What’s the difference between those organizations that successfully implement an identity management program and those that do not? It turns out that there are a number of common mistakes organizations tend to make that prove to be obstacles to their long term identity success. This was one of the key takeaways at an expert panel I attended at the recent Navigate ’16 conference.
Lawrence Wolf, managing partner at strategic security and risk consulting services firm Edgile, said during the panel discussion that success often comes down to proper planning. Unfortunately, however, many organizations today still don’t take the time to plan strategically for their identity management efforts. “The planning process is so important and companies still surprise me today in their lack of planning. They’ll buy the technology without planning what they’re going to actually do with it, which typically leads to what I would call a ‘one and done’ technology implementation,” said Wolf.
Wolf made the point that it’s difficult to elevate identity management planning out of the IT department because many organizations are used to buying a technology and having it deployed and managed by IT. “But identity is an enterprise-wide deployment, and requires enterprise-wide buy-in, budget, and effort,” he said.
By properly planning for the impact an identity management program will have across the entire organization, enterprises will understand what it will take to succeed in their efforts. “I ask clients if they have ever deployed an ERP solution in the past. I explain that it’s much like that. If they haven’t ever deployed anything that touches everyone in the organization, that’s a red flag to them that they are going to need to be taught how to think outside of IT and look at a different way of deploying the technology,” Wolf said.
Over the years, after interviewing countless CIOs, CTOs, and others who have been part of identity management deployments, it strikes me that it has been very common for enterprises to not plan their identity management efforts accordingly, but instead approach these efforts in a mishmash: with one effort aimed at Web sign-on, another at provisioning, single sign-on for a group of apps, and so forth. Organizations end up with an integration mess with too many disparate initiatives underway, too many vendors, and not enough thinking holistically about how identity management has the ability to improve processes throughout the organization when properly planned and managed over the long haul.
Avinash Rajeev, principal cyber security practice at PWC, agreed that planning is essential, and added that planning must be for a sustained program. “As integration partners and as identity vendors, I think sometimes the expectation [from clients] is that identity is a focus for a few years and then it’s done. But it’s not. It is an ongoing journey. Things evolve: products evolve, the technologies evolve, threats evolve and everyone has to plan for that sustainability,” Rajeev said.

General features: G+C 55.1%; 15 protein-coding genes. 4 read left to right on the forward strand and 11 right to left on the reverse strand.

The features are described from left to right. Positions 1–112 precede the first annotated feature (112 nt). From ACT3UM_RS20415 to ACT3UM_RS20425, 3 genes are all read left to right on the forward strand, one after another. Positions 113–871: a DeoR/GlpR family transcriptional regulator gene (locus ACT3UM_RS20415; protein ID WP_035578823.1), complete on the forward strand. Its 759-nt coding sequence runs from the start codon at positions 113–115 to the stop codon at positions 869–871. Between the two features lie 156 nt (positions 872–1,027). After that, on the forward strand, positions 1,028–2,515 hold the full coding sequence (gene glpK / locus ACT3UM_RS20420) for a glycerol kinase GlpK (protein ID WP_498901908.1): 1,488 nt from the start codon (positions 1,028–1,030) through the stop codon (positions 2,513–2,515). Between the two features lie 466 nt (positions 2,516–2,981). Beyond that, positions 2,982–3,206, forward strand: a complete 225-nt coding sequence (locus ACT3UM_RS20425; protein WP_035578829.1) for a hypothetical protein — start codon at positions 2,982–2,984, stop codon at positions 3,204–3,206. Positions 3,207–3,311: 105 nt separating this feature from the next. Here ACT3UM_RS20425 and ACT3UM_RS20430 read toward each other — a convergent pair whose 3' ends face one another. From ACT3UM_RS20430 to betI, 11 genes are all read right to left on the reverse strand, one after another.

“What we see are [customers] good at hiring the experts to come in for that phase one, set up the infrastructure, and get it all up and running, integrate the initial set of critical applications, and then declare victory,” said Rajeev. When they declare their identity deployment victory, these enterprises then move to become independent of the consulting teams that help them get setup: but this is too often a rushed handoff, poorly executed. Companies will quickly move on their own and not complete proper knowledge transfer required for long term success. “They fail on knowledge transition and it becomes thirty days before the consultants are supposed to leave. That rarely works out well,” he says
The fix? If organizations are really interested in making their identity management programs sustainable, they have to make sure that their teams are embedded with the external identity vendor or system integrator so that they learn enough to have a polished transition from day one.
Building that embedded team is essential for long term success, said Anthony Berg, senior manager cyber risk services at Deloitte. “Make sure up front that is part of the project, and there’s adequate time for the knowledge transfer. That you’ve planned into the project not just an incidental [employee-expert] shadowing but specific knowledge transfer activities, and even artifacts or deliverables related to makings sure your team is enabled,” he said.
The panel agreed that enterprises should take full advantage of the training courses vendors provide, and get their teams familiarized with the products so that they have the basic capabilities foundation in place. They understand, when it comes to identity, the basics of onboarding an app, the basics of building a correlation rule, the basics of all those elements so they can learn the experience.
Dave Hendrix, VP, client and partner services at SailPoint agreed. He advises enterprises focus on the essentials: hire the right people and train them. “There’s not enough of people with the identity skills out there to satisfy the demands in the market. You have to find people with the right innate skill sets, and then you have to build a program that trains them,” he said.
Sounds spot on to me. And those that don’t heed such advice risk ending up where many enterprises have ended up already: a disjointed Identity Management initiative that doesn’t meet expectations or scale. And, with the increased reliance on cloud services, more apps and devices coming online that are all going to require tighter identity controls, that’s just not an enviable place to be.